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Evidence Gaps

Find evidence gaps for each systematic review under the “WHAT THE TASK FORCE FOUND” tab on the intervention summary page. Use the search engine to identify specific approaches or the drop-down menu to browse Community Guide topics.

What are Evidence Gaps?

Each Community Guide systematic review includes a list of critical evidence gaps that limit the CPSTF’s ability to answer questions about the intervention approach:

  • Will it work for everyone? How might it affect populations differently?
  • Will it work everywhere? Is it more effective in certain settings?
  • Are some intervention components more important than others? Does it matter who delivers the intervention?
  • What are the economic benefits? What are intervention costs, and what is the return on investment? Is it cost-effective?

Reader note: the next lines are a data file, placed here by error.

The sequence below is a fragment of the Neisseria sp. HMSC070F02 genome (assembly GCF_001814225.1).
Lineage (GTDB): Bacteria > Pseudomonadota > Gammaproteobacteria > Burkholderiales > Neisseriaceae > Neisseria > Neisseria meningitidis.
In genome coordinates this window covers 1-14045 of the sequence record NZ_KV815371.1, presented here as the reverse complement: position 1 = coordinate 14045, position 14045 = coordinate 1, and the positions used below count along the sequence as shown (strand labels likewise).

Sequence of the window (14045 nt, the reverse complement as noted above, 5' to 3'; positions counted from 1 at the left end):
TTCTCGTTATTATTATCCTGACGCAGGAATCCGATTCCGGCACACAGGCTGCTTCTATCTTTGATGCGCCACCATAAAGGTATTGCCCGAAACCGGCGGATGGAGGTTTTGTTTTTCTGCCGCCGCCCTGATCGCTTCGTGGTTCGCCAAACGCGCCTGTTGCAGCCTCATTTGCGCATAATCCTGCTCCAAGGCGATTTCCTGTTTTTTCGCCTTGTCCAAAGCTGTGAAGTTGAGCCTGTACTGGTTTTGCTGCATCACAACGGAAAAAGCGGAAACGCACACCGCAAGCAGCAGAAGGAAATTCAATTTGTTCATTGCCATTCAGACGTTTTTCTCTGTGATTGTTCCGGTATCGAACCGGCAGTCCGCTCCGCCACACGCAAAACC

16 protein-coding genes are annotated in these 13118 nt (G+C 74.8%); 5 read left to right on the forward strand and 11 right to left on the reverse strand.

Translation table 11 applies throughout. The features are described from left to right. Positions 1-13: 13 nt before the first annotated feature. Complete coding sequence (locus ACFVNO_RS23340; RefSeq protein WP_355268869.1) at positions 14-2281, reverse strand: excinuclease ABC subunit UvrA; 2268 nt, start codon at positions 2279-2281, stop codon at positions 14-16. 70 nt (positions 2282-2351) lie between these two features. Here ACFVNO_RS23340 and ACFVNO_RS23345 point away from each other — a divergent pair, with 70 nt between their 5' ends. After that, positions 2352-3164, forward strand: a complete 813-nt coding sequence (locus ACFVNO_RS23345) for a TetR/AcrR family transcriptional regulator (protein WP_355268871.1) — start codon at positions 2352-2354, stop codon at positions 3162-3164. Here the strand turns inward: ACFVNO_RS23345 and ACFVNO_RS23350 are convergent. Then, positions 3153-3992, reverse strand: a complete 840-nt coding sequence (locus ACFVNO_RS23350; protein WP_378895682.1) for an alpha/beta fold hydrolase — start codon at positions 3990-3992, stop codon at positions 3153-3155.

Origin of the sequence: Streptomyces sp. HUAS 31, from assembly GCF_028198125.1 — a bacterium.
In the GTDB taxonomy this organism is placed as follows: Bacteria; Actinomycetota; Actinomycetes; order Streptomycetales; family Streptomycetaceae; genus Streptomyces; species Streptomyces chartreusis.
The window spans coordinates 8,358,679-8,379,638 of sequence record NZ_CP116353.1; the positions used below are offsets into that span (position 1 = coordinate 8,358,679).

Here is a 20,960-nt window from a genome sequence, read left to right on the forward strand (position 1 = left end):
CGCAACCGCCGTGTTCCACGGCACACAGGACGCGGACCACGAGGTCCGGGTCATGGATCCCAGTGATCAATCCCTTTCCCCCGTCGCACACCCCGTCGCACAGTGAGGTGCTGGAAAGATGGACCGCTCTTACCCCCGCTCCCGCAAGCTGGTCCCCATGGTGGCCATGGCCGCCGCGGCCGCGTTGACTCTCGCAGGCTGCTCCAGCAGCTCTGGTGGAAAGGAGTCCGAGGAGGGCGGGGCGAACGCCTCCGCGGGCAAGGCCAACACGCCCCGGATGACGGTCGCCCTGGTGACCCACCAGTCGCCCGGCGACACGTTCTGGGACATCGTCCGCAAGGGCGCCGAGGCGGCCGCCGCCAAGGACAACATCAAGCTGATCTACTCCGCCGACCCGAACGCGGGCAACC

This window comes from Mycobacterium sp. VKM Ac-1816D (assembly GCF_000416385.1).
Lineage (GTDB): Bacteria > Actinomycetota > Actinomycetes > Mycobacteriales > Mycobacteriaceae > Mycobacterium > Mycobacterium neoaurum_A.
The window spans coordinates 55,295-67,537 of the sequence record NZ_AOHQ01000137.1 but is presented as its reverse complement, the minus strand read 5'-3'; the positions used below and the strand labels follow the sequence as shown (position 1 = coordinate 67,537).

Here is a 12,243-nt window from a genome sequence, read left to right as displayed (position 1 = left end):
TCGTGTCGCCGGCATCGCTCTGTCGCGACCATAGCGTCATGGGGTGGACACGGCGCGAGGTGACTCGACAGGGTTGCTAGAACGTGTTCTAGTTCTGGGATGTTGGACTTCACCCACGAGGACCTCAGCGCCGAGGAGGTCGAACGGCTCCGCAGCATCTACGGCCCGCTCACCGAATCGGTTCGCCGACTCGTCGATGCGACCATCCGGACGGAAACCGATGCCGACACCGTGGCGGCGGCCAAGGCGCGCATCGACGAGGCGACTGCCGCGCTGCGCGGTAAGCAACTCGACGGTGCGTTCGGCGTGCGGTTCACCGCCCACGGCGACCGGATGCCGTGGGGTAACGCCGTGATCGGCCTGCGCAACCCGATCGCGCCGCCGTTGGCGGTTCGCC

Insufficient Evidence Findings

CPSTF uses the results of systematic reviews of interventions to issue findings based on the strength of the evidence (effectiveness and economic).

A finding of insufficient evidence (IE) means that not enough evidence exists or there is inconsistent evidence. As a result, CPSTF cannot recommend for or against use of an intervention. It does not mean the intervention does not work.

  • New Resource on IE Findings
  • Current IE findings pdf icon [PDF - 245 KB]
  • AJPM publication pdf icon [PDF - 156 KB] about researchers’ familiarity with, and use of, IE findings.

How Can Researchers Use Evidence Gaps?

Filling identified evidence gaps can make a significant positive impact on public health, health disparities, and healthcare costs. Researchers and program evaluators can review relevant evidence gaps and develop research proposals of their studies and real-world evaluations. If the results of the research or evaluation studies are published, the studies may become part of the evidence that CPSTF will review when it updates relevant recommendations.

How Can Funding Organizations Use Evidence Gaps?

Agencies and organizations that fund research can highlight identified evidence gaps as priority areas in their funding announcements. The research or evaluation studies, when taken together, may themselves contribute significant information to fill specific gaps.